by Iris Winston

Frances Olsen removed one more shard of glass from her leg last week.
After nearly two years, she is still finding slivers of broken
windshield under her skin.

Her husband, Bob, lives with constant pain since the vertebrae in his
neck were crushed in the same crash in July 1998.

The Olsens, en route from their home in Alexandria, Ont., to visit
family in Winnipeg, Man., were driving behind a GM pickup truck with an
externally mounted spare when the tire dropped from its steel cradle and
careened towards them.

As Mr. Olsen puts it, “We survived. Our car did not.”

The tire smashed through the top of the windshield of their 1987 Chevy
Nova and peeled back the top of its roof.

“You just watch in horror (as the tire heads towards you) knowing it’s
going to hit you,” recalls Mrs. Olsen.

The Olsens were listed as suffering “minor injuries” as a result of the
collision. They are still feeling the after effects.

Statistics on the hazards of “winch tire cable failures and spare tire
separation” indicate that Transport Canada’s Motor Vehicle Regulation
Branch has received some 400 complaints about spare tires dropping from
their cradles under light trucks, minivans and sports utility vehicles.

The Olsens are the only two people who have been injured as a direct
result of runaway tires – so far.

As they drove along the highway near Wawa, Ont., they were around 200
feet behind the pick-up.

“There was a lot of construction,” says Mr. Olsen, a retired salesman
who has been driving for some 55 years and estimates that he has driven
several million miles in that time. “You never knew when you were going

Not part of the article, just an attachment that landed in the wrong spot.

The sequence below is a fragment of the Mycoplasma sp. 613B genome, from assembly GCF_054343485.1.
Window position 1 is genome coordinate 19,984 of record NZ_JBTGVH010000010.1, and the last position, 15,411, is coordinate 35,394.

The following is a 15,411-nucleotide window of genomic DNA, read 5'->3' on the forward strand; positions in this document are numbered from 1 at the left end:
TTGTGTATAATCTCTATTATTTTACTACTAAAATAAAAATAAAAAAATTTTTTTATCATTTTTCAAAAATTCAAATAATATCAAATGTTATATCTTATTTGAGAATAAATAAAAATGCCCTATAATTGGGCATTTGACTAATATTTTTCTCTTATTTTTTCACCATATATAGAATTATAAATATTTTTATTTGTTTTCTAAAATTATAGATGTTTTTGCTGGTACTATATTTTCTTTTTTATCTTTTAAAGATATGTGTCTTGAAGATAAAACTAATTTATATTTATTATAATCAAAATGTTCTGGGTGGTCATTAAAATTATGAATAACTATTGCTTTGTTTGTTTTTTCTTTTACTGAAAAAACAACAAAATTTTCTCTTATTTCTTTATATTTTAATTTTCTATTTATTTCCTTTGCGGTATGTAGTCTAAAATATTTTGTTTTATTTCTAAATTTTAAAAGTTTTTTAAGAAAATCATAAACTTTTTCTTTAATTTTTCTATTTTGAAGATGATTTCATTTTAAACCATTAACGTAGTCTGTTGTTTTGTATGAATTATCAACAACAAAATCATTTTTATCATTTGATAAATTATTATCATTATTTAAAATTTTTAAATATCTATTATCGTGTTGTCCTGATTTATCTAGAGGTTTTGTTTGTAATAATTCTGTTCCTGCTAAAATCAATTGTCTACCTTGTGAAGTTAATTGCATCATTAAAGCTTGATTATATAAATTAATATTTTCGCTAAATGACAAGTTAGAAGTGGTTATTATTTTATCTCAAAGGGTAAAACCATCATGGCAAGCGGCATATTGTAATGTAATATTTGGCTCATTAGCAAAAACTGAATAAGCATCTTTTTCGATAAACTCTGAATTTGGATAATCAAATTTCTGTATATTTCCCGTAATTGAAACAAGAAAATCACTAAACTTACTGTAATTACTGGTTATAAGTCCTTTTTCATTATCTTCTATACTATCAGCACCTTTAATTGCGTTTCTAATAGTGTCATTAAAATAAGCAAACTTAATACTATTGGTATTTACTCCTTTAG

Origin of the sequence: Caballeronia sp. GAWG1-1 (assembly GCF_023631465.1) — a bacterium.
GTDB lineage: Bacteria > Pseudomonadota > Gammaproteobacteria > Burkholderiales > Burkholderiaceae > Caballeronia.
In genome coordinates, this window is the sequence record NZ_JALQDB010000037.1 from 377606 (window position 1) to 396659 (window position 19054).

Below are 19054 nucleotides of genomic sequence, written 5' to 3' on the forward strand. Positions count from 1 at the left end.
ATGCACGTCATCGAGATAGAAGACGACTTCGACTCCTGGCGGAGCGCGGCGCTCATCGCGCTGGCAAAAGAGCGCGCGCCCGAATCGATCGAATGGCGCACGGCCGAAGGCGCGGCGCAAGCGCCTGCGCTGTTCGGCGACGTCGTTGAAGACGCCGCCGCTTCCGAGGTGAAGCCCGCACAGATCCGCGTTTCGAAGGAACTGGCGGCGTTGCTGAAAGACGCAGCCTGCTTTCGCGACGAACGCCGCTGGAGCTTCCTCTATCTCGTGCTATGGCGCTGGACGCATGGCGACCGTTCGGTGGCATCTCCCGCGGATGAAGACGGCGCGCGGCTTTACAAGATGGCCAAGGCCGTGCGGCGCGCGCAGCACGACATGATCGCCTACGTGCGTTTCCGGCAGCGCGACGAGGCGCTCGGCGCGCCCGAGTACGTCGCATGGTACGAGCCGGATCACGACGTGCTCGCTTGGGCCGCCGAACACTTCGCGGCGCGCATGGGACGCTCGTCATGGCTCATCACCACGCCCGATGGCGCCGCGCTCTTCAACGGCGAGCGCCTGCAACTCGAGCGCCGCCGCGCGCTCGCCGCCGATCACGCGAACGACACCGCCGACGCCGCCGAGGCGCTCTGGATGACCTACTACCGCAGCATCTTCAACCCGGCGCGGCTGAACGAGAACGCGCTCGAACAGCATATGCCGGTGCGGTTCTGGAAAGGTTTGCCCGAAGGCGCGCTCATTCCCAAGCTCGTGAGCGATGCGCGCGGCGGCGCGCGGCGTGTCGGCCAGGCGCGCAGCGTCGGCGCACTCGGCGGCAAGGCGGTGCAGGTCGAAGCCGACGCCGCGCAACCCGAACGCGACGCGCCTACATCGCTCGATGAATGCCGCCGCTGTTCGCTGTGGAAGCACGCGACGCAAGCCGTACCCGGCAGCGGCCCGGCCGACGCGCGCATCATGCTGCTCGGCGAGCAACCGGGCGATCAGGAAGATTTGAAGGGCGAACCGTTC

to have to stop, so nobody was driving fast.”

This highway is bounded by a guard rail and ravine on one side and a
rock face on the other, notes Mr. Olsen. “There is no place to go, no
way to escape” and no way to prepare for the shock of a tire falling off
the vehicle ahead.

“Your first reaction is pure surprise as this tire, which looks far
bigger than it is, bounces towards you in a puff of dust.”

He attempted to avoid the missile hurtling towards him by turning
towards the rock face — which he judged a better choice than the risk
of breaking through the guard rail and rolling down the ravine.

A few moments later, the tire hit the windshield and destroyed the roof
of the Nova. His wife was transported to hospital on a stretcher. He
stayed with the damaged vehicle.

“Later on, you have a sleepless night. You can’t sleep because
everything hurts.”

These days, the Olsens steer clear of any vehicles with externally
mounted spares.

“I either pass them or back right off,” says Mr. Olsen, who is a
volunteer driver for cancer patients, so is still on the road

He says that the collision also underlined that “seat belts work. If we
hadn’t had seat belts on, I don’t think we’d be here today.”

But, he says, the situation should never have happened.

“There is no need to have a tire exposed to the elements,” he says. “You
can still have room inside (the original reason for cradling the spares
in steel cables under some vehicles) if you just fit a box underneath
and have the tire slide in and out.”

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